Cut to… Buttermilk Sound? They made that up! [consults Google Maps] Huh. Okay, it’s an actual place. Were Georgians letting five year olds name places back then? Was this the drink of choice for some British governor? Did it amuse him to saddle this provincial colonials with this most silly of names? We find Henry burning a picture of his target then staring moodily out at the water. He walks along a bridge back to his home where he puts a bird house up on his porch, with bonsai trees arrayed before him. His phone goes off and we see it’s a perimeter alarm, and sure enough, a car arrives. A man gets out and waves a piece of paper and tells Henry that he can’t do… something, but the pair hug like bros anyway. Later, we find them inside sharing a drink.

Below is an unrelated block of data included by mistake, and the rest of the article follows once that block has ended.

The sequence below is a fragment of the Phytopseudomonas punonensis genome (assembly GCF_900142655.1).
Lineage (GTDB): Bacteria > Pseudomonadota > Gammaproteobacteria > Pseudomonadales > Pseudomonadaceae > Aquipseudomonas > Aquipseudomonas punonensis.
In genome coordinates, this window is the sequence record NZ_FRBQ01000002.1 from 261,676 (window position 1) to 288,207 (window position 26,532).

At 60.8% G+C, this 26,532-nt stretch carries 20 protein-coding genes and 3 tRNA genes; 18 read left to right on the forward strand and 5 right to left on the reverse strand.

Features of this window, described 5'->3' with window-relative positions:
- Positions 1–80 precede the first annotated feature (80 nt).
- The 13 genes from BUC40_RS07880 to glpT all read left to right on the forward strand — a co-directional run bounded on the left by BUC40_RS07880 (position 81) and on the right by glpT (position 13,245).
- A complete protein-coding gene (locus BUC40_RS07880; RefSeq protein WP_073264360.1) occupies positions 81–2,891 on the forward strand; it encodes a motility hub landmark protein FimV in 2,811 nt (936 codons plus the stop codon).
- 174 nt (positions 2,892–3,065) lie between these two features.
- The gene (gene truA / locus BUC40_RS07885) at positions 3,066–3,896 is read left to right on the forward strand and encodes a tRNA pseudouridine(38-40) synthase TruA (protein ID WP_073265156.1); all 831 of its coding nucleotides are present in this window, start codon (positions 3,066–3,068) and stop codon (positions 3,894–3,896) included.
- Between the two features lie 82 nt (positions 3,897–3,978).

It turns out Henry’s retiring, because while he killed the bad guy, he shot the man in the neck and was aiming for his head. Henry talks about his seventy three [!] kills and how it’s weighing on him, and while it was implied before, we now have proof positive Henry is a hitman with a heart of gold, and just a soldier who’s weary of war. And the movie just got a lot less interesting for me. I would have loved to have seen Will Smith try and play a heavy, as in an actual bad guy who gets what’s coming to him and has to atone for all his sins. Maybe Smith was too concerned about his image? I don’t. Henry’s guest Dell is his handler, and he’s sorry to see his number one shooter go, but there’s little Dell can do. The two men share a moment of somber silence. Later, Henry takes his boat out to a dock where he loads up on fuel. He heads over to pay for the fuel and sees that Jerry, the regular guy, isn’t around. I wonder if it’s this Jerry: